TWU Local 100 rallies for fair contract

Over 10,000 transit workers, members of Transport Workers Local 100, rallied on Oct. 30 in front of Metropolitan Transportation Authority headquarters at 2 Broadway in New York City. Bus drivers, subway track workers and train cleaners stood shoulder to shoulder, filling three blocks. Members of District Council 37 of the American Federation of State, County and Municipal Workers and Communication Workers Local 1180 came to lend support.

Many transit workers carried flags that read, “We move New York.” Signs called for safe working conditions and job security. The workers sent MTA Chairperson Pat Foye a clear, strong message on signs with the slogan: “We want a contract with no givebacks!”

TWU Local 100 members have been working without a contract for six months — and they are angry. There was talk of striking, and the chant, “If there’s no contract, shut it down!” resonated throughout the crowd.

A band was on the stage in the middle of the street. Workers banged on drums and shouted through bullhorns. The noise created a raucous, militant atmosphere.

TWU International President John Samuelsen proclaimed, “This is the biggest rally Local 100 has ever had in my time here.” (New York Daily News, Oct. 30)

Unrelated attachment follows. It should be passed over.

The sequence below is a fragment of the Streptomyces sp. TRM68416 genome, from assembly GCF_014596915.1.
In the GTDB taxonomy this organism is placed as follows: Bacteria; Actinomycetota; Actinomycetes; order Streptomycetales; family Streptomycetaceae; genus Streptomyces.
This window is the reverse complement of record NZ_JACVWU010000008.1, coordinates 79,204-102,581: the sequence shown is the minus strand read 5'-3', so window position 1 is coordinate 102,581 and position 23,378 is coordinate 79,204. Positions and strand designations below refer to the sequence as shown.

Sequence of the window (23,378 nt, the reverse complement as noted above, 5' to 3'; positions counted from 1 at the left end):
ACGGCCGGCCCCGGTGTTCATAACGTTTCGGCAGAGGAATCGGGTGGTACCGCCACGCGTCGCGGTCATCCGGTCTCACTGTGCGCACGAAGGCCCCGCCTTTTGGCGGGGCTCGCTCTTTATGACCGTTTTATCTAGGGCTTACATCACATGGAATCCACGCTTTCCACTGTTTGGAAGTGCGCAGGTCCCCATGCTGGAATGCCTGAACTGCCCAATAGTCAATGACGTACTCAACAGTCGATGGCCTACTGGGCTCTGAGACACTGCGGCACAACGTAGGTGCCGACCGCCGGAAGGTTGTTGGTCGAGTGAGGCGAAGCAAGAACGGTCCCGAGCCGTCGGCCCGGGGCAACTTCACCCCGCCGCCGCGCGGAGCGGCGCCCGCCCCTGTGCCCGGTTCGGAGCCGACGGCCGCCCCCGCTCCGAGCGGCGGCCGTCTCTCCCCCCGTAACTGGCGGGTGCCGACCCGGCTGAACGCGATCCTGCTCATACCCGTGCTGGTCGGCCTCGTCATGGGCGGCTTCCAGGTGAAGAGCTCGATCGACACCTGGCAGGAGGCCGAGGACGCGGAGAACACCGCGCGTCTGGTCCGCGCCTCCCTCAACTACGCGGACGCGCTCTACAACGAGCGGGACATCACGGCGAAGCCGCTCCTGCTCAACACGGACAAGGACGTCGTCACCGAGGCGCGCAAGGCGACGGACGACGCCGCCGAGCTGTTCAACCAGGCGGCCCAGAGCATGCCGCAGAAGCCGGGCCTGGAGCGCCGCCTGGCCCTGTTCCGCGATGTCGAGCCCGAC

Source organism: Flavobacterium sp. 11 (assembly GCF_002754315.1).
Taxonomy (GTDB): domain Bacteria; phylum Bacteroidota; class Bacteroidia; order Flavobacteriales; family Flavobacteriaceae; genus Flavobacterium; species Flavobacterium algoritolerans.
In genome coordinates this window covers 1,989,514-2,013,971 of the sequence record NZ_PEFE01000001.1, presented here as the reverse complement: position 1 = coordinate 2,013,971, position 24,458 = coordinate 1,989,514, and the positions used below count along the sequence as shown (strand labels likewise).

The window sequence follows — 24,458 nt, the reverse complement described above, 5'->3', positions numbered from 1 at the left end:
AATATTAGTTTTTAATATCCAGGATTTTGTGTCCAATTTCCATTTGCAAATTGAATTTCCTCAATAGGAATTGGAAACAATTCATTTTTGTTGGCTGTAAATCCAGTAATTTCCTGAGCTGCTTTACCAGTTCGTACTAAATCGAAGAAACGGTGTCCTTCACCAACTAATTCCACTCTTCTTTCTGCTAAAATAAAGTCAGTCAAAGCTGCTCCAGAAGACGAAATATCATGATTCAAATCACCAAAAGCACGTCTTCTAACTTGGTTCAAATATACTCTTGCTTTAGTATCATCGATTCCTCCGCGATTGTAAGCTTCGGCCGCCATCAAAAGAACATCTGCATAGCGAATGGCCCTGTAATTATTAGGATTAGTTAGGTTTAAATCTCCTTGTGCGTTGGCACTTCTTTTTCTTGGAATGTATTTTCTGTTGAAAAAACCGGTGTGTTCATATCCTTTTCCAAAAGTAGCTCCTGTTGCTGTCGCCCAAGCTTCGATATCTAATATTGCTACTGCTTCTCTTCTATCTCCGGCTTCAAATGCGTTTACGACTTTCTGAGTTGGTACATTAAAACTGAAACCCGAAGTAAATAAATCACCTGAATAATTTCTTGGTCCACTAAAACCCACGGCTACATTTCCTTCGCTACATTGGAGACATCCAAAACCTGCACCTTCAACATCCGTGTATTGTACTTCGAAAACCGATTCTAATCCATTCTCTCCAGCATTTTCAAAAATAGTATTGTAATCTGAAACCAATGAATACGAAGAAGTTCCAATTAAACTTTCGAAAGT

From the stage, TWU Local 100 President Tony Utano stressed that workers for the Long Island Railroad and Metro North are also working without a contract, as are TWU members. This writer heard Utano say, “We are one!” several times.

Utano said transit workers “move New Yorkers seven days a week, 24 hours a day, 365 days a year.” He stressed: “We bailed the MTA out when the subway was failing. We put it back together.” Yet, the MTA “never has any money during contract time.”

Public Advocate Jumaane Williams told the workers that the New York City Council supports them and that they are indispensable to the city.

Elias Maysonet, Local 100’s vice chair of Brooklyn’s Pitkin Yard and a subway car cleaner, stressed: “We’re in a billion-dollar city and all we want is a living wage. We could stop the city if we wanted to, and maybe we will!”

No givebacks to MTA!

The transit workers’ contract expired May 15. Since then, the MTA brass has called for a 2 percent raise — but with a 2.5 percent increase in health care costs for each member, which would result in a net giveback of 0.5 percent per worker.

MTA management also seeks to change overtime pay from being counted after eight hours of work in one day to being calculated after 40 hours of work in a week (the federal labor law minimum standard) — a big giveback. Furthermore, the MTA wants the ability to change sections of the contract if supervisors decide that workers take too much time off.

TWU Local 100 has a history of militancy. As public sector workers, they are bound by the New York State Taylor Law, which makes it illegal for them to strike. But when they successfully struck in 2005 to protect their pensions, the strike chipped away at the Taylor law.

People’s MTA activists attended the rally. Their signs, which read, “We support TWU Local 100,” were met with raised thumbs and fist pumps. The organization’s members attend MTA monthly board meetings where they demand that funds be used to build more elevators in stations, not to put police in the subways.

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